Ideas of Donald C. Williams, by Theme

[American, 1899 - 1983, Professor at Harvard University.]

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8. Modes of Existence / B. Properties / 13. Tropes / a. Nature of tropes
A 'trope' is an abstract particular, the occurrence of an essence
     Full Idea: I shall divert the word 'trope' to stand for the abstract particular which is, so to speak, the occurrence of an essence.
     From: Donald C. Williams (On the Elements of Being: I [1953], p.115)
     A reaction: Thus tropes entered philosophical discussion. Presumably the precedent for an 'abstract particular' would be a particular occurrence of the number 7.
'Socrates is wise' means a concurrence sum contains a member of a similarity set
     Full Idea: 'Socrates is wise' means that the concurrence sum (Socrates) includes a trope which is a member of the similarity set (Wisdom).
     From: Donald C. Williams (On the Elements of Being: I [1953], p.119)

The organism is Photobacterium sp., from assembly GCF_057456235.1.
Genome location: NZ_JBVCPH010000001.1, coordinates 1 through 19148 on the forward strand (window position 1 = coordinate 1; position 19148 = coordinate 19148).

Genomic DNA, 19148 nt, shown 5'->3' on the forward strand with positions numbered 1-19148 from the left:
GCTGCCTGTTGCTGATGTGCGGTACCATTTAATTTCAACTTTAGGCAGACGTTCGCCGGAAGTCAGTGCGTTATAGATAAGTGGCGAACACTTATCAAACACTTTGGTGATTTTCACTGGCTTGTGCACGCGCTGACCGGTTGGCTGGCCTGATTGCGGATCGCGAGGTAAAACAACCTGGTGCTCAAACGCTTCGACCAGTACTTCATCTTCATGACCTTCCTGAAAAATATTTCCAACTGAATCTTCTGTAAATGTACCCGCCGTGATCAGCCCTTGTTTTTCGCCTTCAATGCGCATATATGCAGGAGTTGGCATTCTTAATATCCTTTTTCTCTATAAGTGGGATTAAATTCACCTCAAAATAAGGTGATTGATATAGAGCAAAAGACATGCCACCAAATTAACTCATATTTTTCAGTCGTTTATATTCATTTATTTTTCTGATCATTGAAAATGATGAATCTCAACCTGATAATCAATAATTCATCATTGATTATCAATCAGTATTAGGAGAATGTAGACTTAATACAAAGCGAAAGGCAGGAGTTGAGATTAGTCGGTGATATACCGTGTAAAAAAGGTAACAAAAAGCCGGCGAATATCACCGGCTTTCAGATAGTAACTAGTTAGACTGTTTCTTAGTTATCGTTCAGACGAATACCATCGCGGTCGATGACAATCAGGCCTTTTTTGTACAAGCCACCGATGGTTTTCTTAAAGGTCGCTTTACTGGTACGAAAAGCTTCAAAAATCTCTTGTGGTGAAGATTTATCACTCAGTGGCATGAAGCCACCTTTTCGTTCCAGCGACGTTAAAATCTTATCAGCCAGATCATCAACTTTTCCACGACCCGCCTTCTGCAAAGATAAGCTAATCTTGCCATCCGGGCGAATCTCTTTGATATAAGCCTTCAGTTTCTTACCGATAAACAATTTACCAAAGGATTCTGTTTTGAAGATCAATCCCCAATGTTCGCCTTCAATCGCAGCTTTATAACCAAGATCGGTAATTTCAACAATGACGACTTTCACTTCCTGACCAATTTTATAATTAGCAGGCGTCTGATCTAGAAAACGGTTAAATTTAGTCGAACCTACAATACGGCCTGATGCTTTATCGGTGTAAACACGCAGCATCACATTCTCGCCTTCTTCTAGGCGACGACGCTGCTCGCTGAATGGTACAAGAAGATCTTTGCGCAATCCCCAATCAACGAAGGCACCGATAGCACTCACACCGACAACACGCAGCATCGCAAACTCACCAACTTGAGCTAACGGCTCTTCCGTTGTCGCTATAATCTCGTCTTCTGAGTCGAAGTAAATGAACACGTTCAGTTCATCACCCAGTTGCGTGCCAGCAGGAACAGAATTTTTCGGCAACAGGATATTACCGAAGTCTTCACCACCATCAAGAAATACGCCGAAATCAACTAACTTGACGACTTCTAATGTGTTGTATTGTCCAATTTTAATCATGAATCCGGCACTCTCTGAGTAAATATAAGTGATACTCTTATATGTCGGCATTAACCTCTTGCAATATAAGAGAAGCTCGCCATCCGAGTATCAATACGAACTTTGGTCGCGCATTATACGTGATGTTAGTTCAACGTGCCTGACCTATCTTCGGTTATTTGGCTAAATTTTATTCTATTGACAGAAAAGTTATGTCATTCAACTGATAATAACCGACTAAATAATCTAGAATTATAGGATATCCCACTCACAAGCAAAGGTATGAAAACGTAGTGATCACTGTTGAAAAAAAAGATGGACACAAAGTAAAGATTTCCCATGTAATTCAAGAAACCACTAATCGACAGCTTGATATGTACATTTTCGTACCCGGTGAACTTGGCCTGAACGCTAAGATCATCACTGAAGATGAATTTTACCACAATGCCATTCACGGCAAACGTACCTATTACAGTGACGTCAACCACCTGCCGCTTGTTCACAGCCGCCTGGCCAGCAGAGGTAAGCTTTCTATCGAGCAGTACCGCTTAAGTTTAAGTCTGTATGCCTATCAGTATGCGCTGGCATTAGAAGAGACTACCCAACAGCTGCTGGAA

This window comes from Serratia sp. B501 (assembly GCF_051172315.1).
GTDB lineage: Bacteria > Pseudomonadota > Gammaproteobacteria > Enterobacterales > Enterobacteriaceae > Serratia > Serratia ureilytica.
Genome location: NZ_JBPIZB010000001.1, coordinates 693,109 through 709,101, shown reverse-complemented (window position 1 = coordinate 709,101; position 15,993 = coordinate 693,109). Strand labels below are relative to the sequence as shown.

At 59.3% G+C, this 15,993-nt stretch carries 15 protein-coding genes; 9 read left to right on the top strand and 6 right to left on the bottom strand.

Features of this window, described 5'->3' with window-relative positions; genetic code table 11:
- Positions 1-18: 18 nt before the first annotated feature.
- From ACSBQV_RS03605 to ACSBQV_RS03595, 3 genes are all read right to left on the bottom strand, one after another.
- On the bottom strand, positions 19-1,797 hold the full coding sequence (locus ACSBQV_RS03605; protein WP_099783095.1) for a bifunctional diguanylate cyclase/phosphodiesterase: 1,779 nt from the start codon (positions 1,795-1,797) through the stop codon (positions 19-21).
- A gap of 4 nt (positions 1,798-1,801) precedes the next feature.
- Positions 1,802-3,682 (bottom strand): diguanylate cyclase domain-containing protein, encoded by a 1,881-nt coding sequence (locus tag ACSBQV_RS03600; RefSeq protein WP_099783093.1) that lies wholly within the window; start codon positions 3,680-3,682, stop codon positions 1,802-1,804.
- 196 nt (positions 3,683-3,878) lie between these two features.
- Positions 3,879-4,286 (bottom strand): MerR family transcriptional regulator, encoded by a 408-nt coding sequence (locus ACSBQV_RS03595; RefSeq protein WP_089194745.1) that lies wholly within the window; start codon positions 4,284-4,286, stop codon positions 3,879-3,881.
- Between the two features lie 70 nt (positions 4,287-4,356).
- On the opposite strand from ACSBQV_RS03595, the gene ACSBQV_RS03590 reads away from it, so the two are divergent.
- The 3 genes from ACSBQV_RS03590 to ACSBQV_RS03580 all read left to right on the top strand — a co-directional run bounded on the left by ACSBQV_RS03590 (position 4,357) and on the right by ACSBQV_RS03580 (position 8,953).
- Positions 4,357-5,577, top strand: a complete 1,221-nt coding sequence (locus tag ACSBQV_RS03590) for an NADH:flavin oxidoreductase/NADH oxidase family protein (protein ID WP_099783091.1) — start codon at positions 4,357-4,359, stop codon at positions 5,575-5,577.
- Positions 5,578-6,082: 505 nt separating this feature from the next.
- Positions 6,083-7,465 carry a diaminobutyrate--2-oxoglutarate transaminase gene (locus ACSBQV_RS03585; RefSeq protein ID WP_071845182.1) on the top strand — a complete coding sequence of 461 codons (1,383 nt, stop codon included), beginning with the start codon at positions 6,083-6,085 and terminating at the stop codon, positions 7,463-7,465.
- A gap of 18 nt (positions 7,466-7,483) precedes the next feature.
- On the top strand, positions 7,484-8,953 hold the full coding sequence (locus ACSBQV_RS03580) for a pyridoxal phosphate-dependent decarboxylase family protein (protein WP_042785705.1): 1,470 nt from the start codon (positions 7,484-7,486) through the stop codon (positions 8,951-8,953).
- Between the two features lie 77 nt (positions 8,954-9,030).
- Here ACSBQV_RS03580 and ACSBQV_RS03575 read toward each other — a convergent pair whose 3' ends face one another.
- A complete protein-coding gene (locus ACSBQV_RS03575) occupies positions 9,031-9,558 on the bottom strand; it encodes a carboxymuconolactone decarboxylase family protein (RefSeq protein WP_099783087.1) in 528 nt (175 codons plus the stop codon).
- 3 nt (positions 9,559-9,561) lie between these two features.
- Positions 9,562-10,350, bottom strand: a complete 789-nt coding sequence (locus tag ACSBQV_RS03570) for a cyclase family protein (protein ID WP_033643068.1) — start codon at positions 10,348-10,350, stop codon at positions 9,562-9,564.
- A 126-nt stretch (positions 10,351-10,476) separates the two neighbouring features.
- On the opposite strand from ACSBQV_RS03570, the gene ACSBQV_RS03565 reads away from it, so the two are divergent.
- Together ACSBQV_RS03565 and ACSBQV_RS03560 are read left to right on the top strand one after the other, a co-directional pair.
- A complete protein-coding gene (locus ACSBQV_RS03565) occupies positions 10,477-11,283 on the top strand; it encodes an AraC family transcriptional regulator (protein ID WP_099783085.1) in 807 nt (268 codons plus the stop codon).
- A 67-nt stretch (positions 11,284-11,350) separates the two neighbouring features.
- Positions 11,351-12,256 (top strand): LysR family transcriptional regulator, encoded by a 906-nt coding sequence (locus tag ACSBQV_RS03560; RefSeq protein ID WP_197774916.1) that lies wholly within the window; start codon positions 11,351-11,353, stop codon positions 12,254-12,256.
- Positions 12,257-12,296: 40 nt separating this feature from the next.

A reaction: Resemblance has to be taken as a basic (and presumably unanalysable) concept, which invites Russell's objection (Idea 4441).
A world is completely constituted by its tropes and their connections
     Full Idea: Any possible world, and hence, of course, this one, is completely constituted by its tropes and connections of location and similarity.
     From: Donald C. Williams (On the Elements of Being: I [1953], p.116)
     A reaction: Note that Williams regularly referred to possible worlds in 1953. This is a full-blooded trope theory, which asserts that objects are bundles of tropes, so that both particulars and universals are ontologically taken care of.